Summarizing the above, the page copy software has identified the I/O devices which may access page 404.3 (and those which may not) by finding entries for physical page 404.3 in table 402. Specifically, in this example, the page copy software has determined that first I/O device and the third I/O device may access page 404.3.
In order to permit a direct memory access (DMA) operation, an I/O adapter, such as I/O device 345 of FIG. 3, writes data to or reads data from page 404.3, the illustrative embodiments recognize that direct memory access operations may continue during the time that the processor copies the migration source page to the migration destination page as long as the direct memory access read data are fetched from the source migration page and direct memory access write data are stored in both the migration source page and the migration destination page.
The illustrative embodiments further recognize that when the processor copies the migration source page to the migration destination page, the data in the source page may not be static. Accordingly, the data copy operation must copy an atomic piece of data from the source to the destination and then verify that the data in the source location is still the same.
According to an exemplary embodiment, a migration mode bit is defined in the TCE table. The lower order 12 bits in the TCE table are reserved for control purposes. The migration mode bit inserts a level of indirection in a TCE fetch process. The real address portion of the original TCE points to a 16 byte migration descriptor. The first 8 bytes of the 16 byte migration descriptor provides the real address of the source page in a TCE format, and the second 8 bytes provides the real address of the destination page also in a TCE format.
Turning on the migrate mode bit modifies the processor host bridge (PHB) processing of DMA operations as follows:
- A. DMA Read Operation:
- 1. Fetches the TCE and determines that the migration bit is set on;
- 2. Fetches the first 8 bytes of the migration descriptor, which provides only one cycle of indirection;
- 3. Fetches the DMA read data as specified by the source page TCE; and
- 4. DMA read data is supplied by the source page.
- B. DMA Write Operation:
- 1. Fetches the TCE and determines the migrate bit is set to on;
- 2. Fetches the entire 16 byte migration descriptor;
- 3. Coherently writes the data to the source page, per source TCE, (Note: The cached copies must be invalidated before the next write.); and
- 4. Coherently writes the data to the destination page, per destination TCE, (Note: The cached copies must be invalidated before the next write.).
In order to migrate data from one physical memory location to another physical memory location, the page copy software performs the following functions:
- A. Sets the migration descriptor, one migration descriptor is needed for each physical block that is uniquely mapped within the migrating block;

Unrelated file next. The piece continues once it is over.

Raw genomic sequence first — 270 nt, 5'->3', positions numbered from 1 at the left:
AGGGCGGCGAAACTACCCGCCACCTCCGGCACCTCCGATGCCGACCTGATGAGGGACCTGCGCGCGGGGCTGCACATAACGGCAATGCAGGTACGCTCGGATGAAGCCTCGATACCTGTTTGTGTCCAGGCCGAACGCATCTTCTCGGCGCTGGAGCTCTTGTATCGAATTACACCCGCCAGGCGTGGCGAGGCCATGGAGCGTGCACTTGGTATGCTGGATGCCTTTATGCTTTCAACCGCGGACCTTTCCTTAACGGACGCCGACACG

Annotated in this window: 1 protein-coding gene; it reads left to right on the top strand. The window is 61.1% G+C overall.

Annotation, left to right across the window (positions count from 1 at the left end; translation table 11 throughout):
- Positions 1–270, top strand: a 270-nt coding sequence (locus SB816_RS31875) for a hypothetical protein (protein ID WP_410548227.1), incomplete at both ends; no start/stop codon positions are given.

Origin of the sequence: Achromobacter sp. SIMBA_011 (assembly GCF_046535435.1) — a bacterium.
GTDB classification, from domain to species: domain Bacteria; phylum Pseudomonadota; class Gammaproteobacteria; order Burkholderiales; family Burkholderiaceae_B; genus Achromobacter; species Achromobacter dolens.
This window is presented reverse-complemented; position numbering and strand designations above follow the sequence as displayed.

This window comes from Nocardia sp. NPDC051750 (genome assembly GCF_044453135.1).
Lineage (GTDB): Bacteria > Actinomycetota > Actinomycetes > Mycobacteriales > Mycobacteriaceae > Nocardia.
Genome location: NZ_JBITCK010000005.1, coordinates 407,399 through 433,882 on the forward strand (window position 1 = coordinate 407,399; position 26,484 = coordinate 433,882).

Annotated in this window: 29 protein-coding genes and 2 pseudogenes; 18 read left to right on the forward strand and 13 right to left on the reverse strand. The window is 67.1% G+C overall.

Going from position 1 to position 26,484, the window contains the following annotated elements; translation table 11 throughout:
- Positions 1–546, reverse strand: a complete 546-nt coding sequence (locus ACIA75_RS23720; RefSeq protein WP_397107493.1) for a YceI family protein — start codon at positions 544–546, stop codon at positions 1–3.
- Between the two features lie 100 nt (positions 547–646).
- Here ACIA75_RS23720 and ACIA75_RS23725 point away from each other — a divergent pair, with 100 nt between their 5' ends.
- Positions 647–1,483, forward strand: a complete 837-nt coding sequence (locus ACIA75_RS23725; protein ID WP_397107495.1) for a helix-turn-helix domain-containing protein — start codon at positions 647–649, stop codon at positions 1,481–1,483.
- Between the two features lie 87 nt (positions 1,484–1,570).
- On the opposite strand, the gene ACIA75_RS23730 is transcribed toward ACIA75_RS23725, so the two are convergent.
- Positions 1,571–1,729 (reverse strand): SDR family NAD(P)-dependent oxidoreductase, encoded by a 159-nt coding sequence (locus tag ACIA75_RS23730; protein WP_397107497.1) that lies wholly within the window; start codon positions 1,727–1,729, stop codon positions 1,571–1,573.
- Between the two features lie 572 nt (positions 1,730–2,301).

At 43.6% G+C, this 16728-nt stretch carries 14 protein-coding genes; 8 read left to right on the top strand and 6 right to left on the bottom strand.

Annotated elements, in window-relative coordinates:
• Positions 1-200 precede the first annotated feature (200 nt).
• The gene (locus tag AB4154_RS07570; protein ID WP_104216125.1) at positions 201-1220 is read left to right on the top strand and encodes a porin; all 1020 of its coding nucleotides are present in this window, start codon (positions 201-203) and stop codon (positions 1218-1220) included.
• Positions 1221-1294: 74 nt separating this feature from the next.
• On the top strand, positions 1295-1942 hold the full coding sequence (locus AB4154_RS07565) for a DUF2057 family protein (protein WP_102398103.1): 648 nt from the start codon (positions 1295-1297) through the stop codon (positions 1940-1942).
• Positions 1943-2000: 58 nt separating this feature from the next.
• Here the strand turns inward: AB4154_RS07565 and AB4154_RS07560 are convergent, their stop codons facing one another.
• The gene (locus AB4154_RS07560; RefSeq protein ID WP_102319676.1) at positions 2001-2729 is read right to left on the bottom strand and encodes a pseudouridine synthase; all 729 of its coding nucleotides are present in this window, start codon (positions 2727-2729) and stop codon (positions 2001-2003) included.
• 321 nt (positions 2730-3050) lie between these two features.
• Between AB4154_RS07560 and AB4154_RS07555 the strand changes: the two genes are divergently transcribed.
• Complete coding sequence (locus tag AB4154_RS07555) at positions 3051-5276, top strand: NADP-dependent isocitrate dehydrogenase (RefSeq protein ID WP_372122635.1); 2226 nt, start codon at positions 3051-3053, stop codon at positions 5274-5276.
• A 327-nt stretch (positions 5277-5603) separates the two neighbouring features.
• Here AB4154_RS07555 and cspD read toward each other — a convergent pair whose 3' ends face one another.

- B. Sets the TCE(s) that map into the migration block to access the appropriate migration descriptor;
- C. Loops through the source page, for example, loops through the source page per source page word until the source word is the same after the store so as to catch the situation where a DMA write changes the data during copying:
- a. Loads the source word;
- b. Stores the word to the target page;
- c. Reloads the source word for test; and
- d. Ends the loop; and
- D. Sets the TCE(s) to the value in the destination page field of the migration descriptor.
Referring now to FIG. 4B, a diagram is depicted that schematically illustrates an example of migrated data after a migration in accordance with an illustrative embodiment. As shown in FIG. 4B, the page copy software moved the data from the first physical page 404.3 to a second physical page 404.5. Once the data is moved, the page copy software updates the set of entries in TCE table 402. As shown, after the update, entry 408.4 references virtual page 406.1.5 to the new physical page 404.5, and the entry 412.1 references virtual page 406.3.2 to the new physical page 404.5.
FIG. 5 depicts a flowchart that illustrates an operation of migrating data that is subject to access by I/O devices in accordance with an illustrative embodiment. In these examples the process may be implemented in a component, such as page copy software 358 of FIG. 3. As the operation begins, a request is received to move data from a physical page “X” to a physical page “Y” (step 502). The page copy software sets a migration descriptor in the translation control entry migration block that references the migration source page and the migration destination page (step 504). A migration descriptor is needed for each physical page that is being migrated. The page copy software then sets the one or more TCE(s) to point to the migration block so that the TCE(s) may access the migration descriptor(s) (step 506). Then, the page copy software starts a loop through the migration source page (step 508).